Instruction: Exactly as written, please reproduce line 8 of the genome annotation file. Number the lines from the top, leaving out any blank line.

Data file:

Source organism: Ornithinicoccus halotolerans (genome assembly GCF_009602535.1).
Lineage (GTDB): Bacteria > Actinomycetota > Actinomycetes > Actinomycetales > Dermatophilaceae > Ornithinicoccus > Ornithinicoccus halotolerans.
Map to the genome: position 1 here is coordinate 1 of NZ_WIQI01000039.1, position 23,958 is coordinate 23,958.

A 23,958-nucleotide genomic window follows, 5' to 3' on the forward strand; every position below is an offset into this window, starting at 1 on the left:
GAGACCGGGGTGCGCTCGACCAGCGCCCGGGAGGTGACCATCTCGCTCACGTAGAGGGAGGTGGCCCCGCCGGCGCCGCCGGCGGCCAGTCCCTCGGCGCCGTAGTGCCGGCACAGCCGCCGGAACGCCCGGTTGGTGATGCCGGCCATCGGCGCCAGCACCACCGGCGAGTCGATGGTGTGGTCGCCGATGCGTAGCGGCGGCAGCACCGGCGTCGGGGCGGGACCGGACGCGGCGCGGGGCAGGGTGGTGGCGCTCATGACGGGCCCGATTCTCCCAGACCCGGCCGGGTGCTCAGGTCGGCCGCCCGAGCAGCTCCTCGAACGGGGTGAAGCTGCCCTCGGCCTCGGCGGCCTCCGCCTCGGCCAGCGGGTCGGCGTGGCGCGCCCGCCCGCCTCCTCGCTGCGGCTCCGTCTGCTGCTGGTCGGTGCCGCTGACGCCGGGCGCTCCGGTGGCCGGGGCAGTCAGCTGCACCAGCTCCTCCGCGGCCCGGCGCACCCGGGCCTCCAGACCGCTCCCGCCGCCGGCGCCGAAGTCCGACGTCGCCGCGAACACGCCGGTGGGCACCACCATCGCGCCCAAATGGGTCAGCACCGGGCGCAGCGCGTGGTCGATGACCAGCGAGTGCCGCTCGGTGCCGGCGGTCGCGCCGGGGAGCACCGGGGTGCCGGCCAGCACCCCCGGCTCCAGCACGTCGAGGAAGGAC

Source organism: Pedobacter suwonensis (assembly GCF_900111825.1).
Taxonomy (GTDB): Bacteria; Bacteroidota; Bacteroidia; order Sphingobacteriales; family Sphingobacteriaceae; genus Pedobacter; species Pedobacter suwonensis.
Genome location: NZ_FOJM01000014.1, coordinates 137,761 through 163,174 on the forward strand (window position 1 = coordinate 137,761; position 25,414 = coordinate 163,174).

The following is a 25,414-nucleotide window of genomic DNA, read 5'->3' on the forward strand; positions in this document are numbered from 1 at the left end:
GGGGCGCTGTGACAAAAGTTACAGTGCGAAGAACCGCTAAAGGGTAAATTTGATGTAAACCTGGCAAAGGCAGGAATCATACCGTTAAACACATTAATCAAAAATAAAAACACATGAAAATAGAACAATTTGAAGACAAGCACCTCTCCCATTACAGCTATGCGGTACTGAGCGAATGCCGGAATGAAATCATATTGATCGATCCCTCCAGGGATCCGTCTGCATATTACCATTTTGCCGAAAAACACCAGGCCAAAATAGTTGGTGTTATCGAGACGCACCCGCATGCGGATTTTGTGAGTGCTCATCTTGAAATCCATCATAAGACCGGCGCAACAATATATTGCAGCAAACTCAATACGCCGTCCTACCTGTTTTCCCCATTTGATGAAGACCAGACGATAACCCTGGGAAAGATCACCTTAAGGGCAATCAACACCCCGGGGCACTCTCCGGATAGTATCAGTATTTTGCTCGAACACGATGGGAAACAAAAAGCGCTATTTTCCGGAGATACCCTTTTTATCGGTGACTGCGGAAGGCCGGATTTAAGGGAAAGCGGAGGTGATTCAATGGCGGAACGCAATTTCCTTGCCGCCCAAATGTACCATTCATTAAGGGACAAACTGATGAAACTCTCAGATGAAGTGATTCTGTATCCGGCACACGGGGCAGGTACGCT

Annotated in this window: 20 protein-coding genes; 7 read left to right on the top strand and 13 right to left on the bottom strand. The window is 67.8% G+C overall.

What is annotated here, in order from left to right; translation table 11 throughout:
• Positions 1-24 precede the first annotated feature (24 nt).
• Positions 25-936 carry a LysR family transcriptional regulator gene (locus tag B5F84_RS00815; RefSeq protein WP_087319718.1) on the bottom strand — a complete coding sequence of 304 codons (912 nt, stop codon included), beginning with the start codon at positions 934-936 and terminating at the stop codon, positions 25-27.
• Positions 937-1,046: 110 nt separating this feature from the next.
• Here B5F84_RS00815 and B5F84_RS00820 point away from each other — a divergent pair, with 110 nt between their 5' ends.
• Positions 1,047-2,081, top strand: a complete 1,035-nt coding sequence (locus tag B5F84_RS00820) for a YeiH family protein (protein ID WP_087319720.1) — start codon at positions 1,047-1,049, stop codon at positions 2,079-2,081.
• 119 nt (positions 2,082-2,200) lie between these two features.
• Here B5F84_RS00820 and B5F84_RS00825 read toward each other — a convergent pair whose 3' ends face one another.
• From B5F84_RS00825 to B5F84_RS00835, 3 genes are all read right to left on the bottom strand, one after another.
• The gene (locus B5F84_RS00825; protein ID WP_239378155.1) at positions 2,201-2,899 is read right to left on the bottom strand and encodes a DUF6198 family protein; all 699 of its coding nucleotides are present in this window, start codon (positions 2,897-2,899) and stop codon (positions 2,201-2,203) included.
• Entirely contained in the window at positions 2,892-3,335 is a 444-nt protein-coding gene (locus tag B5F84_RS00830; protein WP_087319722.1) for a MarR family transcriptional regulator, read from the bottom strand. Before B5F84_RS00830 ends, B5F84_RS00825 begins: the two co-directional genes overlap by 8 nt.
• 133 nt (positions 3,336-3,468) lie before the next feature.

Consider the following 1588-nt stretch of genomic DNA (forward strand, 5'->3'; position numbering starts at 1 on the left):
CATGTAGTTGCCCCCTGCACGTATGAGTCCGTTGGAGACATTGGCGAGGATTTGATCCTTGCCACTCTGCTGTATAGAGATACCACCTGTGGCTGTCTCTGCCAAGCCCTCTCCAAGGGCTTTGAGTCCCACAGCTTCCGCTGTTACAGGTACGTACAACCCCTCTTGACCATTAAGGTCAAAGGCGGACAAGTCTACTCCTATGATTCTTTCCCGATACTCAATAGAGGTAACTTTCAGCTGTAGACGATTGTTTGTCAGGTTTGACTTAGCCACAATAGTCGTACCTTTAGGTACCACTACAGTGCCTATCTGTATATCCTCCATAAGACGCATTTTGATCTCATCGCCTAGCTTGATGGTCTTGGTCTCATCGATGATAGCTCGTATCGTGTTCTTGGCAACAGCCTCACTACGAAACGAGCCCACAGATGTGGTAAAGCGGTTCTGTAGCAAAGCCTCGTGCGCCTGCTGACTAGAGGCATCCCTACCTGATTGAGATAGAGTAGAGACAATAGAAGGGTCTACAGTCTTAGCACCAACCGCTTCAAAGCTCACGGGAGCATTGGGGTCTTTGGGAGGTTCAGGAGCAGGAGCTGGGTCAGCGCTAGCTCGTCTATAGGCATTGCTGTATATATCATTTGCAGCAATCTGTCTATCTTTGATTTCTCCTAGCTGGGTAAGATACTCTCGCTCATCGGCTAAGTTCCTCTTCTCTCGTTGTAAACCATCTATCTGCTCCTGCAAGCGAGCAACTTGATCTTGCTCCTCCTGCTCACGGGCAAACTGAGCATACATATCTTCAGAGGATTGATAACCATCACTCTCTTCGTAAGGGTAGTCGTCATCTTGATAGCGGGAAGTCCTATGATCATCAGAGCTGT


Genome location: NZ_FOJM01000014.1, coordinates 137,761 through 163,174 on the forward strand (window position 1 = coordinate 137,761; position 25,414 = coordinate 163,174).